How CRDTs make multiplayer text editing part of Zed's DNA
Programmers spend countless hours interacting with one fundamental tool: their text editor. Before you commit, push, or ship a single line of code, you must first put your hands on the keyboard and type it into the machine. No tool has a bigger impact on the visceral and tactile experience of creating software.
Yet despite the critical role that editors play in my life as a programmer, I have never found an editor that I truly love. So 16 years ago, I decided to build one. It took a failed attempt, many hard lessons, and the help of some talented friends, but the tool I've been striving to create is finally emerging in the 135k lines of Rust that constitute Zed.
Our first goal with Zed is simple: to build an editor that we love using. A tool with consistent high performance. A tool that assists us, but also stays out of our way. A tool that looks great, but also disappears. We want Zed to advance the state of the art for text editing, combining the strengths of other editors while avoiding their weaknesses, then going further. Anything less isn't worth building.
But beyond executing on the fundamentals, we also see an opportunity to radically improve the way developers collaborate on software. By integrating collaboration as a first-class concern of the code authoring environment itself, Zed will make it easier to link conversations to any piece of text, regardless of whether it was committed last year or just written moments ago. Zed will also make it seamless to write and discuss code with fellow developers in real time.
This focus on collaboration is one of Zed's defining characteristics, so with our first blog post, we'd like to explore the technology we've built into the core of the editor to make it possible.
The pre-history of collaborative editing
In December of 1968, Douglas Engelbart demonstrated a host of technologies in front of a standing-room-only audience in San Francisco, including interactive editing, hypertext, and the mouse. The ideas he presented went on to shape modern computing, but when I first watched his famous demo, I was surprised to learn that the system that amazed everyone was actually a collaborative text editor. The very thing I had been trying to build! In 1968.
To build their collaborative editor, Engelbart's team needed to create their own programming language, time-sharing operating system, and cathode ray tube displays. As we set out to build Zed, our task was obviously vastly easier than theirs in almost every way, but we did face one problem that they did not: asynchronous coordination.
In Engelbart's system, collaborators were all connected to the same physical machine via individual terminals. I'm unsure whether their tool ever supported fine-grained concurrent editing, but at least in theory, it would have been possible in this setup to synchronize edits to a shared buffer with a mutex. But this isn't how computers are organized today. Instead of sharing a single machine via directly-connected terminals, we use personal computers that are connected via the internet. And we collaborate over much greater distances. Even at the speed of light, synchronizing access to a shared buffer between two different continents would introduce prohibitive editing latency.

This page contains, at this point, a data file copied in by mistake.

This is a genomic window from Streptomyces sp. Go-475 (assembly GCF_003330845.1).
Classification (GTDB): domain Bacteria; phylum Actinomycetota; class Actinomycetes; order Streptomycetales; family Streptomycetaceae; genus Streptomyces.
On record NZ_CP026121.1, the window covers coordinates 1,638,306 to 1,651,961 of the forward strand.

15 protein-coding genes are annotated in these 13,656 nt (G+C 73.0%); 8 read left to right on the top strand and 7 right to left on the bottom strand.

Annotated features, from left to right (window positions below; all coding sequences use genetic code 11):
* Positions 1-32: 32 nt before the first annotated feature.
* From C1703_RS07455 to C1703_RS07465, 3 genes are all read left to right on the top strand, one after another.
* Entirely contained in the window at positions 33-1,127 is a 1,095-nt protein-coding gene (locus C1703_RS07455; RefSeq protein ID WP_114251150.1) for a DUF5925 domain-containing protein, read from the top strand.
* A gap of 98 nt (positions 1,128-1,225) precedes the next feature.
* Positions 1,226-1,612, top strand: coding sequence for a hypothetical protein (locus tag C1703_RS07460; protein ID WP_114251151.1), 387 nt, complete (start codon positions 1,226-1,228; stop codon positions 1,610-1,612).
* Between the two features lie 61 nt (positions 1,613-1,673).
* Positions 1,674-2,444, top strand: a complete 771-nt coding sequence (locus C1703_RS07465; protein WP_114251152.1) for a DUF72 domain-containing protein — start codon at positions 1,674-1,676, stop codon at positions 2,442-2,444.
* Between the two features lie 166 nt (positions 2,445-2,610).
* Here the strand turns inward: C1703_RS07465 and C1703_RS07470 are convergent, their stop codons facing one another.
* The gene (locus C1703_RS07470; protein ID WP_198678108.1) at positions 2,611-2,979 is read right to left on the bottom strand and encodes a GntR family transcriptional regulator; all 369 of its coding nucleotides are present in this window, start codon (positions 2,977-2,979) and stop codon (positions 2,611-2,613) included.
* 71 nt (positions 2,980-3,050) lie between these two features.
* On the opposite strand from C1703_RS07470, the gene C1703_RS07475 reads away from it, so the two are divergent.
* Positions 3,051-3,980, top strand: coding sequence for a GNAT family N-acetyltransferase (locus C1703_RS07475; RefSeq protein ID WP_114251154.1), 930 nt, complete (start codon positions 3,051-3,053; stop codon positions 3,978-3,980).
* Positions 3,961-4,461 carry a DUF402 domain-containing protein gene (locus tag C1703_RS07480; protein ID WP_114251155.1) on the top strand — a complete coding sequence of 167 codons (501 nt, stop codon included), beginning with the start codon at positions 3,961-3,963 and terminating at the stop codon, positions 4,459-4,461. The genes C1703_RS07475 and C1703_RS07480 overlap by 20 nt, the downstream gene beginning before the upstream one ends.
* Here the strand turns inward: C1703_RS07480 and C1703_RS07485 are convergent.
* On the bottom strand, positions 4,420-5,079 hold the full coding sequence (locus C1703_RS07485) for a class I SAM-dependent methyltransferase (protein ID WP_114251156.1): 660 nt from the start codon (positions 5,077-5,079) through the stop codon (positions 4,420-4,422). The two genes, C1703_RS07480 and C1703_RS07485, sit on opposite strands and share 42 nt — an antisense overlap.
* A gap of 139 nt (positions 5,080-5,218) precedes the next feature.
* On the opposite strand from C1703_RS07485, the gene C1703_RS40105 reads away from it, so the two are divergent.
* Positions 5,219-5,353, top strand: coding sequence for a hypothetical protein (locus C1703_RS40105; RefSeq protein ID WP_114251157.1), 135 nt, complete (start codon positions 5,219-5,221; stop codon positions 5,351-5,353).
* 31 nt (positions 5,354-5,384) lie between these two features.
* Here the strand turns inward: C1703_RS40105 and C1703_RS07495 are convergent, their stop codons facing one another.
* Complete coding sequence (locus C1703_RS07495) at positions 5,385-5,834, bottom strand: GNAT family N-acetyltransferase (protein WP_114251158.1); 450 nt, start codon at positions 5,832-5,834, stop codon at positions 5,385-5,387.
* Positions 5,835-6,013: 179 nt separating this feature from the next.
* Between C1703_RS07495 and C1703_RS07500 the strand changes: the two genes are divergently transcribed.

The challenge of asynchronous coordination
To collaborate over the internet, we need an approach that allows individuals to edit their own replicas of a document independently and have their documents converge to the same contents after they exchange data asynchronously. It turns out this is a hard problem.
The animation below illustrates the basic challenge. We start with two replicas of the text
In 1968,. We then concurrently insert different text into each replica and transmit a description of our edits to the other replica. But if we naively apply a remote edit without accounting for concurrent changes, we can end up applying it to an invalid location, causing the contents of the replicas to diverge.
Eventually-consistent text editing with CRDTs
One solution is to somehow transform incoming edits to reflect concurrent changes. In the animation below, you can see how we transform the blue insertion, changing its position from 8 to 20.
This is simple in concept, but defining a correct and performant function that can transform operations is non-trivial, and was the subject of a whole subdiscipline of computer science research known as Operational Transformation, or OT. We experimented with this approach when we first explored collaborative editing back in 2017, but we ultimately chose to work with an alternative theoretical framework called Conflict-Free Replicated Data Types (CRDTs), which we found to be more powerful and intuitive.
With CRDTs, instead of transforming concurrent operations so they can be applied in a different order, we structure our data so that concurrent operations are inherently commutative, allowing us to apply them directly on any replica without transformation. But how do we make text edits commutative?